Valentine’s Day 2017: 5 Fast Facts You Need to Know

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(Ian Gavan/Getty Images for ASDA)

Happy Valentine’s Day! The now secular holiday is named after St. Valentine, a martyred Christian saint who became the inspiration for an American holiday dedicated to love. Valentine’s Day, also known as Saint Valentine’s Day or the Feast of Saint Valentine, is a holiday designated to celebrate love, that love it or hate it, is here to stay.

But how did it come about and when did it become so commercialized?

Beginning as a commemoration for an early Christian martyr, Valentine’s Day has largely become a secular holiday celebrated the world over—even in some Islamic countries—where local customs have adopted celebrating love.

Read on to learn more about Saint Valentine and the modern Valentine’s Day.

1. There Was More Than One ‘Saint Valentine’

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“Valentine” was a common name in early Christendom and thus, there was more than one martyr that modern Valentine’s Day can be attributed to.

The two Valentines that are typically identified with February 14 are Valentine of Rome and Valentine of Terni (an area in central Italy.) The Roman one was a priest, the Terni one was a bishop. They were both persecuted by the Emperors at the time and both had terrible deaths that eventually got them elected to sainthood.

Their remains exist in shrines all over Europe, including Italy, England, and Ireland. Saint Valentine’s skull is on display in Rome and is adorned with flowers.

Of the historical Valentine(s), this is all we know.

2. There Are Many Legends About Saint Valentine

valentine's day history, valentine's day origins

Circa 1250, Roman martyr Saint Valentine, who died circa 269 A.D., curing an epileptic. (Hulton Archive/Getty Images)

As for non-historical stories about Saint Valentine, there are quite a few.

In The Dictionary of Christianity, author J.C. Cooper writes that Saint Valentine was “a priest of Rome who was imprisoned for succouring persecuted Christians.”

The most common folk story about Saint Valentine is that Saint Valentine was persecuted as a Christian. He was brought to Roman Emperor Claudius II, but Valentine impressed Claudius and they ended up having a conversation in which Valentine tried to convert Claudius from paganism to Christianity. Claudius refused and had Valentine executed. But before his execution date, Valentine allegedly healed his jailer Asterius’ blind daughter, giving her back her sight. The jailer then converted to Christianity, along with the rest of his household.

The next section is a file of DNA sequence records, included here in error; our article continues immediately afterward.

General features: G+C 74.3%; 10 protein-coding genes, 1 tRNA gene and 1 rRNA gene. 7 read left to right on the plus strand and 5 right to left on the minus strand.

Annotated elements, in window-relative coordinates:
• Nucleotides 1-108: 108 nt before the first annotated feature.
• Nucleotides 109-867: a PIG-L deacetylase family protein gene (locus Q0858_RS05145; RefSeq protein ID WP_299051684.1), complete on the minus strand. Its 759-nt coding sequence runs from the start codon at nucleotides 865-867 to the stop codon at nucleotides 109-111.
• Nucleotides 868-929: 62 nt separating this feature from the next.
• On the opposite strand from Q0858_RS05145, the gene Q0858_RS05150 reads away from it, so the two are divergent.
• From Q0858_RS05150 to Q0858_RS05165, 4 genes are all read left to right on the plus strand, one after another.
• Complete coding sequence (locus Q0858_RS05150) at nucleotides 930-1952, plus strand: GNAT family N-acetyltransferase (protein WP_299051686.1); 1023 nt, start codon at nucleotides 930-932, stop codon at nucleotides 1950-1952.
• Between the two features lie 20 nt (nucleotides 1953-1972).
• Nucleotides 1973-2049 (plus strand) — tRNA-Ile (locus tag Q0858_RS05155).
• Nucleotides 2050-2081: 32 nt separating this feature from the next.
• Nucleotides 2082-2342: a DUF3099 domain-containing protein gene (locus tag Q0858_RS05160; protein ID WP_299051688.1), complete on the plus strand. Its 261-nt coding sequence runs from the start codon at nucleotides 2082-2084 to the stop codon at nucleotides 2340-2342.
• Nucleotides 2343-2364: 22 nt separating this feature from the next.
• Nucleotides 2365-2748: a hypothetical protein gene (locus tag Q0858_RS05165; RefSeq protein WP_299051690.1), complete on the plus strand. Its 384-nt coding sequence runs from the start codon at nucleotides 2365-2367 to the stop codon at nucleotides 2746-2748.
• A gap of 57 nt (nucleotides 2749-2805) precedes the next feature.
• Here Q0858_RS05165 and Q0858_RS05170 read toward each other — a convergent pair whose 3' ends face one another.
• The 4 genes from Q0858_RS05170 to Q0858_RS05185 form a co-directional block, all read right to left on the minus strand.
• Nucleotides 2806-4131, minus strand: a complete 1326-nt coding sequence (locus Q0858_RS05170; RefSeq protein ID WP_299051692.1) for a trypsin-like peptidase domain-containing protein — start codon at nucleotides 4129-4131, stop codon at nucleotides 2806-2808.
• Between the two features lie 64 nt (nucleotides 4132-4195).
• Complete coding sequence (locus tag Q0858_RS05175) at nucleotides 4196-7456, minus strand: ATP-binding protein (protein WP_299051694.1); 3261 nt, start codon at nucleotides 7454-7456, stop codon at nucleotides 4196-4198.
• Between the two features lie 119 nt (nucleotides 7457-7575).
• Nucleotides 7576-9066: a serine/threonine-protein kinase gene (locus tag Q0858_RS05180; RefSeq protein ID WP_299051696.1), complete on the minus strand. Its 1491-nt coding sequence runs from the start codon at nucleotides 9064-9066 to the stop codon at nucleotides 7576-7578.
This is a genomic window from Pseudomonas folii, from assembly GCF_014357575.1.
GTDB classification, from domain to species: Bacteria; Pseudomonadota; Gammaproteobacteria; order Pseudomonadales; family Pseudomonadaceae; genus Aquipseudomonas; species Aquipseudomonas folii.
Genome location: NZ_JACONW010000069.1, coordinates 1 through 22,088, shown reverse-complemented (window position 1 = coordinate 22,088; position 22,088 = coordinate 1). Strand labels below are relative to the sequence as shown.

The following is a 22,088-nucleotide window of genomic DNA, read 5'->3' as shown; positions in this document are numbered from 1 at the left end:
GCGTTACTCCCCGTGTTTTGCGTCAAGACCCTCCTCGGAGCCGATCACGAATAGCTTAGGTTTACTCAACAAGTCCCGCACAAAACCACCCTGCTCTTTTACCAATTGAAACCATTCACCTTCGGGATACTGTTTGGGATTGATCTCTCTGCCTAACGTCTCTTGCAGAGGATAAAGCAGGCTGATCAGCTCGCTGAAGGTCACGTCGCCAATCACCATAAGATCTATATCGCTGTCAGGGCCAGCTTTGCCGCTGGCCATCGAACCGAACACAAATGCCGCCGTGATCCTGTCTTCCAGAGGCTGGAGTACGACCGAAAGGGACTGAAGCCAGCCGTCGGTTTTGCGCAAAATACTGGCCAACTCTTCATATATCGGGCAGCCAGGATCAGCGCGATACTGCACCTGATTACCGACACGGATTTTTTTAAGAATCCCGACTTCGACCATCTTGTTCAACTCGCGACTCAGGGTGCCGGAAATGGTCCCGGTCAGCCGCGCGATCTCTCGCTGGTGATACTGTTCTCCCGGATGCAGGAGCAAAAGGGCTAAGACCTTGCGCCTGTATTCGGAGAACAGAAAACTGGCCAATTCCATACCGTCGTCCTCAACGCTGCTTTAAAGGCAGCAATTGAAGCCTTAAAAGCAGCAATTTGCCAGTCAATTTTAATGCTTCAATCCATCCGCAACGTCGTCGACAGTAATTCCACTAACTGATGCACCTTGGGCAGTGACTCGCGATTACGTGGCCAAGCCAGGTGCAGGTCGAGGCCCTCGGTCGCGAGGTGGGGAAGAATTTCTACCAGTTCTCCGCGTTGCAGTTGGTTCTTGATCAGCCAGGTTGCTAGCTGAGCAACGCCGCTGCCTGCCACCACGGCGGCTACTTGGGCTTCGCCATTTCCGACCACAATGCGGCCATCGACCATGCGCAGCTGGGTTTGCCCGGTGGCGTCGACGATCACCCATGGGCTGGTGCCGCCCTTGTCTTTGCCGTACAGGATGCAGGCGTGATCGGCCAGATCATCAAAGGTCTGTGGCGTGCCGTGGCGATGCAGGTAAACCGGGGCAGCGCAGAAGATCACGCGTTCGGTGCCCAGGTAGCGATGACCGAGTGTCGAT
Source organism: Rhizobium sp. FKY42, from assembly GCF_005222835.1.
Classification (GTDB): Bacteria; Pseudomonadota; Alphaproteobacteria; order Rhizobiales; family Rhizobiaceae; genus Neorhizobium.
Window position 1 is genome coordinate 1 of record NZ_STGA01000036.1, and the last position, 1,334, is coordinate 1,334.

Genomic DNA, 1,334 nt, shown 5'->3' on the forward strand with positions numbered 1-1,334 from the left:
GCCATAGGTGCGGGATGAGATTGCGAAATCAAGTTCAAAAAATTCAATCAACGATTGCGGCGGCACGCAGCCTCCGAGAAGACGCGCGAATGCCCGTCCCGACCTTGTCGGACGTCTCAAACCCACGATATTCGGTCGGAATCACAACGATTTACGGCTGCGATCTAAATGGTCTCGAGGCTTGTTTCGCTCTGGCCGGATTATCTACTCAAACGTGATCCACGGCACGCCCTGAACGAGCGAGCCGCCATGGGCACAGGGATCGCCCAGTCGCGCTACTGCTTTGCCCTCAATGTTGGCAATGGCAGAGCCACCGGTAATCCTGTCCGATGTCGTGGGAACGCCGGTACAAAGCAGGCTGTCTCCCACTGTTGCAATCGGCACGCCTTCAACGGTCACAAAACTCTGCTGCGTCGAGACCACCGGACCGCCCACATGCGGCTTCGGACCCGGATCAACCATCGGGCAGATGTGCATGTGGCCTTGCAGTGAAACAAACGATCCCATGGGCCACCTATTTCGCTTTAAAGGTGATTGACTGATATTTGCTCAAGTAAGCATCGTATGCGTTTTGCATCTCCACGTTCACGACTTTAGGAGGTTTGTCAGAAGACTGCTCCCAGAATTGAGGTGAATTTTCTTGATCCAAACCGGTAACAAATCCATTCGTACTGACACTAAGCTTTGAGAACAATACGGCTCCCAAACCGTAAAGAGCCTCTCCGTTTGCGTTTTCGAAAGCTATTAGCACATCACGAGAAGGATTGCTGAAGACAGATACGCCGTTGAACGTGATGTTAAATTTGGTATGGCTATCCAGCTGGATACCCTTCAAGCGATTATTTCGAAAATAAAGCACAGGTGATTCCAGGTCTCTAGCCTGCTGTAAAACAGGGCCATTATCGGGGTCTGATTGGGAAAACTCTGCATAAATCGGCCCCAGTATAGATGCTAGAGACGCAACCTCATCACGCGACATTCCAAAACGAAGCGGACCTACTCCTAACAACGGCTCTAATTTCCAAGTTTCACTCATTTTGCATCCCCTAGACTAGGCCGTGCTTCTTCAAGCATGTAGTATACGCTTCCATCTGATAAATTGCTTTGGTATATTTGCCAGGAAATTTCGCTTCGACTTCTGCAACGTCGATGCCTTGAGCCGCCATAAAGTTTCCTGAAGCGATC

Embellishments to the basic story above are usually added to the narrative of Saint Valentine, with other stories circulating. There really is no historical authenticity to any of them, though.

As for how cupid got pulled into all this, Saint Valentine allegedly wore a purple amethyst ring with cupids around it that was a legal symbol under Roman law that the person wearing it could perform marriage ceremonies. The historicity of Saint Valentine and this Roman custom is also up for debate. But amethyst has since become the birthstone for February.

3. Chaucer Made the First Modern Connection Between Valentine’s Day & Love

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Alisoun, the Wife of Bath, in a scene from The Canterbury Tales by Geoffrey Chaucer. A woodcut from Richard Pynson’s 1492 edition. (Hulton Archive/Getty Images)

The monk Geoffrey Chaucer, the author of Canterbury Tales, wrote the first modern literary reference to Valentine’s Day equating to a celebration of love. (And oddly enough the first modern literary reference to the superstition of “13”, leading to “Friday the 13th.”)

In a 1382 poem titled Parlement of Foules, Chaucer wrote:

For this was on St. Valentine’s Day, when every bird cometh there to choose his mate.

The first reference to an annual February 14 festivity celebrating love was written 18 years later in year 1400. According to the book Debate of the Romance of the Rose by David F. Hult, the Charter of the Court of Love, allegedly issued by Charles VI of France at Mantes-la-Jolie, is charter that describes a celebration where everyone would gather to feast and celebrate all things love.

4. The Modern Valentine’s Began in 19th Century

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The modern Valentine’s Day as we know it somewhat began in the 19th century. With the rise of the industrial age and mechanical printing, Valentine’s Day cards became more accessible than ever and quickly became all the rage in England. This caught in the Americas by the 1840s and has been commercialized more so ever since.

Now in 2017 it is the bane of singles and the annual celebration of love for couples everywhere.

5. It is Celebrated All Over

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As stated above and as you probably know, once called “Saint Valentine’s Day” has become “Valentine’s Day” and has become a mostly secular holiday.

But while all these celebrations of love usually fall on February 14, the name “Valentine’s Day” is reserved distinctly for America and European nations. In other corners of the world the day is usually referred to as some alteration of “lover day” or “love day.”

In fact, some Islamic-majority countries have been the holiday. Yesterday it was reported that the High Court of Pakistan issued a nationwide ban on Valentine’s Day. According to CNN:

The court’s order came after a petition was submitted by a citizen called Abdul Waheed — who claimed that ongoing promotions of Valentine’s Day were “against the teachings of Islam and should be banned immediately.”